LumberJocks

New Home Workshop #12: Making Choices

  • Advertise with us
Blog entry by builtinbkyn posted 03-15-2018 12:38 AM 721 reads 1 time favorited 11 comments Add to Favorites Watch
« Part 11: WARNING: The STUNT in this blog ..... Part 12 of New Home Workshop series Part 13: Duck!!!! Duct!! »

Today I had some carpet being installed, so there wasn’t much time for the shop. However I did want to get into something that I needed to address in anticipation of a project I have planned. Months ago I picked up two kiln dried, 10’ long book-matched slabs of honey locust with the intention of making a live edge dining table. Until they arrived in my driveway, I had never touched the wood much less worked with it. I did know it’s one heavy, rock hard wood.

Well late this afternoon, I decided to cut a few inches off of a slab and see what I could make of it. My intent was to see how it works and eventually how it takes finishes of various types. After taking my slice, I pinned the section between dogs on my bench and went at it with a 5 1/2 jack plane and a low angle jack plane. I can see I’ll need to get my sharpening station up and running soon, if I’m to start this project. Man it’s rough on sharp edges. I didn’t do much more that plane one face and remove the saw marks on the end grain.

What I learned from this, other than how hard the honey locust is, is how lightweight my bench is. I moved the bench a good deal during this experiment. The other thing I learned since pulling the slabs out to inspect them and choose where it was I was going to take my slice, is that one of the slabs is cupped and bowed more than I thought whereas the matching slab isn’t cupped and is mostly flat along the lenght. The slab that’s cupped and bowed is not the slab with the large crack. I guess the stress in that slab was relieved by cracking and the other had to just move. They’re slightly over 2” thick. I don’t want to be thinner than 1 3/4” for the dining table top, so this is where I thought about another use for the wood.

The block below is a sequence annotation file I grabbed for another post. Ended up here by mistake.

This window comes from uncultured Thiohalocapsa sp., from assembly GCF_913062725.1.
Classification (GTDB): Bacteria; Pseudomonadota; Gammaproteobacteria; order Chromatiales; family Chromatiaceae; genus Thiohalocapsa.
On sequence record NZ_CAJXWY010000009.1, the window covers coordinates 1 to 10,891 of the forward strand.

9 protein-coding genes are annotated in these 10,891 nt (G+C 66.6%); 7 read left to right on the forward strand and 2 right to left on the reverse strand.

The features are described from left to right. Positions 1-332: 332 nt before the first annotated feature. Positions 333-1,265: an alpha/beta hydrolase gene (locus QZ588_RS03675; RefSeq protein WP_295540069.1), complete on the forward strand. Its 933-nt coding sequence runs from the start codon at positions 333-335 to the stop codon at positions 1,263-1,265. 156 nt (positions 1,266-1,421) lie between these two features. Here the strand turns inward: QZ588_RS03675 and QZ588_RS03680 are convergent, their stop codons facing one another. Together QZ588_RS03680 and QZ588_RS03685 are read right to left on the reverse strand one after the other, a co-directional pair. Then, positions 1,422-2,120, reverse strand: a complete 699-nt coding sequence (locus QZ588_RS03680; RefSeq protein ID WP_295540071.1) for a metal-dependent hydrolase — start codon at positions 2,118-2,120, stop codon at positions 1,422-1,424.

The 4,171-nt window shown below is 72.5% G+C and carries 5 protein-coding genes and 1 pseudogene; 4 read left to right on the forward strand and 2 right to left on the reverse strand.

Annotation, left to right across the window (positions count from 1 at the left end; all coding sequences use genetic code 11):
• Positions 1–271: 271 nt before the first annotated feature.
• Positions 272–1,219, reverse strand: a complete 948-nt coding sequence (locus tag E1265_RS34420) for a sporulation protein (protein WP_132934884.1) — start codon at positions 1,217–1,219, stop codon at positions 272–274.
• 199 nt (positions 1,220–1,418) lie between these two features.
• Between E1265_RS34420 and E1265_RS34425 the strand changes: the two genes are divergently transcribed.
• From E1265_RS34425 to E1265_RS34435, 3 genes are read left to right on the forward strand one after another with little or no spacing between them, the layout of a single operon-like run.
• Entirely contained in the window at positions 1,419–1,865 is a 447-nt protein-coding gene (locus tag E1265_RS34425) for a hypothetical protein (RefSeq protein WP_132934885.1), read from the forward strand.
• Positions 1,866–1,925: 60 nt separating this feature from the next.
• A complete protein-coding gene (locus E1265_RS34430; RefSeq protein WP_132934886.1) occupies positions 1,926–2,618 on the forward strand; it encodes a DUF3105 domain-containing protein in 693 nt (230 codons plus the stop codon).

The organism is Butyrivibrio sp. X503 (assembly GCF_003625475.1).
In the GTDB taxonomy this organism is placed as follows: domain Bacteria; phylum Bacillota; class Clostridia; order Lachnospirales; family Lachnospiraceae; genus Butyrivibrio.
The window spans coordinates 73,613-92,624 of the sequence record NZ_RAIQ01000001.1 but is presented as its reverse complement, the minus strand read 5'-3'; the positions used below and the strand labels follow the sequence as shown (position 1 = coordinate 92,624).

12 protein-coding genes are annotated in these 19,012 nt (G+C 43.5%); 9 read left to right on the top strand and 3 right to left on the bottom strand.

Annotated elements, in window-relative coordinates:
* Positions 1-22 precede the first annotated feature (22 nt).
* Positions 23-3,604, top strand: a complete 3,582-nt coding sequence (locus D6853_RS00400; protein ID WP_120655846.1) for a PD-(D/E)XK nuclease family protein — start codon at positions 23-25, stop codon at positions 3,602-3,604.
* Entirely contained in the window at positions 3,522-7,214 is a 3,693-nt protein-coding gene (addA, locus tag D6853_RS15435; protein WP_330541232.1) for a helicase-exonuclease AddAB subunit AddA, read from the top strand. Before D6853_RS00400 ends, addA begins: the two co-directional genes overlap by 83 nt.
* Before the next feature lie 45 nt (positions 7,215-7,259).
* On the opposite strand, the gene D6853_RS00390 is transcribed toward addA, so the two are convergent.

The bench I made back in 2015 was not intended to be my forever bench. I always anticipated I would make that once I had my shop located in my home. Now I’m figuring I need to make a choice. I can plane the slabs to see of I end up with the top thickness I want or I can make a really heavy, dense bench top from some of what I have – about 40bf – and probably the chops for what ever vises I choose to go with and also a cocktail table I need for the TV room. Making either of those first will get me back into woodworking mode as I’ve been away from woodworking since packing up my Brooklyn shop in September.

After writing this out, I think I know what I’m going to do lol I can get two birds with two chunks of wood. Then I’ll have a really solid bench to work on my dining table and a place to put my feet up while watching TV. Ah I’m still up in the air on this, but a new bench would be nice :)

Oh I also finished the handle on my Knew Concepts coping saw. This feels so much better in the hand than the spindly handle that was on it.

-- Bill, Yo!......in Brooklyn & Steel City :)



11 comments so far

View AandCstyle's profile

AandCstyle

3151 posts in 2375 days


#1 posted 03-15-2018 01:04 AM

Bill, if you want to do the table top with the locust you can rip it to narrower boards, joint the edges and glue them back together in the same order. The glue lines will be invisible, especially if you use a thin kerf blade. But if you want the new bench and coffee table, that will also be a great choice. Decisions, decisions! :)

-- Art

View builtinbkyn's profile

builtinbkyn